- Andy Katz, ESPN Senior Writer
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Derek Thomas and Mike Davis agreed when they were Big Ten assistants that if they ever got head coaching jobs, they would help each other schedule.
So, when Thomas landed at Western Illinois two years ago, he called up Davis, who already had guided Indiana to the national title game in 2002, and wanted to make sure they would still play. The schools agreed to a two-for-one deal.
Games like Indiana at Western Illinois, regardless of the background, are rare occurrences. High majors usually don't go to mid- or low-majors, because they don't have to.
"More of this should be going on," Thomas said. "The committee is always saying that the bigger schools need to go out and play games on the road."
True. Still, IU's scheduling philosophy is rare and begs the question: how do similar schools go about their scheduling?
We offer up a few case studies:
Indiana vs. Kentucky
Just look at Indiana's schedule. The Hoosiers play another challenging nonconference slate -- maybe more challenging than any other school at its level. In addition to the trip to Western Illinois, the Hoosiers play at Indiana State, against Butler in Indianapolis and at Ball State. How many top-level programs would be willing to give up that many home games? Zilch.
IU does play three guarantee (i.e. pay for a W) games (Nicholls State, Florida A&M and Eastern Michigan), but also has Duke at home in the Big Ten/ACC Challenge, the annual Kentucky game (this year in Indianapolis), plays at Charlotte in the return game of a true home-and-home series (and the rematch of last season's controversial Charlotte buzzer-beater) and home against Connecticut.
In comparison, Kentucky's last true road game at a mid- or low-major was Dec. 10, 1997, when UK played at Canisius. This season, Kentucky is playing Georgia State in Atlanta (at Phillips Arena, though, not on Georgia State's campus) as a result of Kentucky coach Tubby Smith having a relationship with Georgia State coach Michael Perry. This is also a chance for Kentucky fans in Atlanta to see the Wildcats in person.
The rest of the schedule is standard Kentucky fare. The Wildcats are in the Guardians Classic, getting two guarantee games at home before likely moving onto Kansas City and stiffer competition in the event's semifinals. Kentucky has four other guarantee home games, Louisville at home in the annual series, and games at Kansas, home against North Carolina, and in Cincinnati against Ohio, technically a Kentucky home game that might not be too partisan.
Kentucky spokesperson Scott Stricklin said the Wildcats get so many requests for neutral site games that there is no way they could do them all. But his best response is that there are actually complaints from fans when the Wildcats don't play a home game. The feeling in Lexington is they want to reward their loyal fan base with as many home games as possible.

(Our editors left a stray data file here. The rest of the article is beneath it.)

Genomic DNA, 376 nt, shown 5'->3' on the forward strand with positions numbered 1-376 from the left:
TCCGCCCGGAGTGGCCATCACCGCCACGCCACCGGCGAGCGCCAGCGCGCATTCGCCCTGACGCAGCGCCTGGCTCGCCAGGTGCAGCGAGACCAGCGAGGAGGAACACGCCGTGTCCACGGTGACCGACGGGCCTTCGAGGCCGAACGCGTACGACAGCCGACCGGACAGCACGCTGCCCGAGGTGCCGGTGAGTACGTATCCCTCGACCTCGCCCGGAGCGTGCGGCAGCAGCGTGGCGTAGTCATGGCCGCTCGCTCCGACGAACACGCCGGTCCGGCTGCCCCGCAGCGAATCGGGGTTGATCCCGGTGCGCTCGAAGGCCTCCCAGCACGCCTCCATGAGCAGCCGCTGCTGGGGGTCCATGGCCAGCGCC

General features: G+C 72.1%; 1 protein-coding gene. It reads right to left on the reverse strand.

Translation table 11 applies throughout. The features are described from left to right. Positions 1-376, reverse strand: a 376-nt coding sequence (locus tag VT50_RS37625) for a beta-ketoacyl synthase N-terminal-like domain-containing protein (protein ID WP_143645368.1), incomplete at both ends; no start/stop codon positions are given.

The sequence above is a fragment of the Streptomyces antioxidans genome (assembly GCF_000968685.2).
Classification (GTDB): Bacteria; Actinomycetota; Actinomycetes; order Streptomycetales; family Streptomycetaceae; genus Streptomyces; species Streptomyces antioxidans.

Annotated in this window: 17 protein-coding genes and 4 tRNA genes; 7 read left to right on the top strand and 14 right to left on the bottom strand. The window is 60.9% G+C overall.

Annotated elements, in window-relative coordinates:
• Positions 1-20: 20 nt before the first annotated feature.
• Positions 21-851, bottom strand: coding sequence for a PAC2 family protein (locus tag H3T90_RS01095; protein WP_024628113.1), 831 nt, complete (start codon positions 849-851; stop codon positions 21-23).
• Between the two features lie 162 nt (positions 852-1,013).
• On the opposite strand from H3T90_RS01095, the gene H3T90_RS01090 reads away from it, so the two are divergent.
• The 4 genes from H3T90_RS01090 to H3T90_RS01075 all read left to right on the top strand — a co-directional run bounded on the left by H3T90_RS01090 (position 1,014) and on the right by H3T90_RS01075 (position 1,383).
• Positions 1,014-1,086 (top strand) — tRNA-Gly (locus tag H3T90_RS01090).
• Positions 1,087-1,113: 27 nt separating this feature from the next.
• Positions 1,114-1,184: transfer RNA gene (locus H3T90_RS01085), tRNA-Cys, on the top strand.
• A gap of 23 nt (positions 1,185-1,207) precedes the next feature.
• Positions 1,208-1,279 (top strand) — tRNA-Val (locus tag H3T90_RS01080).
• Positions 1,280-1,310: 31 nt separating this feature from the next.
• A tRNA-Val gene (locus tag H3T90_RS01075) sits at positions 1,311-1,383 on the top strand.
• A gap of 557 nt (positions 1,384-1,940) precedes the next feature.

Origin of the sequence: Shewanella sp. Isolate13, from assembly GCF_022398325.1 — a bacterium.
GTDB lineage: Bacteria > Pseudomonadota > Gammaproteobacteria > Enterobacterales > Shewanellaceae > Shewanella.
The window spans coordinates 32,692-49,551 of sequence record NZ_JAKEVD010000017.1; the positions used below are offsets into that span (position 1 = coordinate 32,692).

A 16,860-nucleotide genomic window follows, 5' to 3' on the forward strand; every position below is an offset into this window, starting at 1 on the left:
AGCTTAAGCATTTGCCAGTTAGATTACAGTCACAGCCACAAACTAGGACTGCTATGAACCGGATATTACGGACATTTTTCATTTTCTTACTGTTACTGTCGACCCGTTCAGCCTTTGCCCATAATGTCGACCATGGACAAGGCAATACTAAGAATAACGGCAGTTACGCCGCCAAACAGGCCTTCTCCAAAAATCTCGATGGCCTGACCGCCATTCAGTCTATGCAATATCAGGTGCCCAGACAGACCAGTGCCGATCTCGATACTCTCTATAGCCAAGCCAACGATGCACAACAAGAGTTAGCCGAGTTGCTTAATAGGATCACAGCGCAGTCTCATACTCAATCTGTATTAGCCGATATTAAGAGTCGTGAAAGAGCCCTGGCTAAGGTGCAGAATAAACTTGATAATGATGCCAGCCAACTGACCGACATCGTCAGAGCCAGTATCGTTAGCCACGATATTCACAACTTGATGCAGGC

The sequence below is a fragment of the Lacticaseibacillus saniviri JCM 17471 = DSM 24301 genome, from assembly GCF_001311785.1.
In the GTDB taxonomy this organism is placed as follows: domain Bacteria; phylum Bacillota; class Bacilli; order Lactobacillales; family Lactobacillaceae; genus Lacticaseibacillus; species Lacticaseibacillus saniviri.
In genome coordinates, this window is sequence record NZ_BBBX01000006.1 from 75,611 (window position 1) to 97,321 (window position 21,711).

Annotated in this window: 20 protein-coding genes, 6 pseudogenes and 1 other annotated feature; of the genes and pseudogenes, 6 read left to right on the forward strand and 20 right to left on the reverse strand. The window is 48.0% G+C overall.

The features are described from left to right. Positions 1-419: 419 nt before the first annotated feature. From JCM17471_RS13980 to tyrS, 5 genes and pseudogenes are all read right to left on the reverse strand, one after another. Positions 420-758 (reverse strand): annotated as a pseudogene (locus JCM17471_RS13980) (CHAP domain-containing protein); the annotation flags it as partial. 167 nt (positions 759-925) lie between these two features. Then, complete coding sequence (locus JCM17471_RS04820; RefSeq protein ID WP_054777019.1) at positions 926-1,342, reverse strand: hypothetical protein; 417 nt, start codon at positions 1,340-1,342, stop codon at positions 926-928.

Who schedules smarter? We say Kentucky, because the Cats essentially can pick and choose every game they want to play.
Duke vs. Connecticut
Connecticut coach Jim Calhoun went on Duke coach Mike Krzyzewski's satellite radio show Friday and quizzed him about playing a home-and-home game in the future. A Duke-Connecticut regular-season game is all that is missing between these two teams. Connecticut has played home-and-home games with Arizona, North Carolina, Indiana and, according to Calhoun, could be setting one up with Kentucky next season.
Calhoun usually wants two high-profile home-and-home series games each season. This season UConn gets LSU at home and is at Indiana (both games being TV-driven). Connecticut, when it can, gets into a high-profile exempted event, and this year is in the high-buzz Maui Invitational, where the Huskies will play Arkansas, then Kansas/Arizona and then likely Gonzaga, Maryland or Michigan State, all in three consecutive days.
December is usually light, with the Huskies rarely leaving the state, save for the occasional trip to UMass, which Calhoun said may not occur again (UMass plays at UConn this season). Calhoun said he would go home-and-home with Rhode Island because of his relationship with Jim Baron.
"Every game has to have a purpose," Calhoun said. "We'll always have five or six games to build confidence [i.e. guarantee games], but we're trying to get games that will help us. ... In those games I want to find somebody who might slow it down, throw a zone or matchup at us. We don't want to just have teams that will run with us."
UConn regularly shows some serious thought in scheduling, but the Huskies are not as obsessive as Duke.
The Blue Devils schedule games where there is a traditional Duke alumni base. That's why you'll see at least one game a year in the New York-New Jersey area. This season, Duke plays Texas at the Meadowlands and next season they will be at St. John's.
Duke also gets schools from mid- or low-major conferences that either want to play in Cameron Indoor Stadium or could end up being first-round opponents in the NCAA Tournament. That's why Bucknell, Davidson and Penn come calling this season.
Also, the Blue Devils look at where the NCAA and ACC tournament sites are before scheduling. That's why Duke is playing at UNC-Greensboro (site of the ACC tournament and an NCAA subregional), at Georgetown (site of the NCAA Tournament's D.C. regional), and at Temple (at the Wachovia Center, also a subregional site).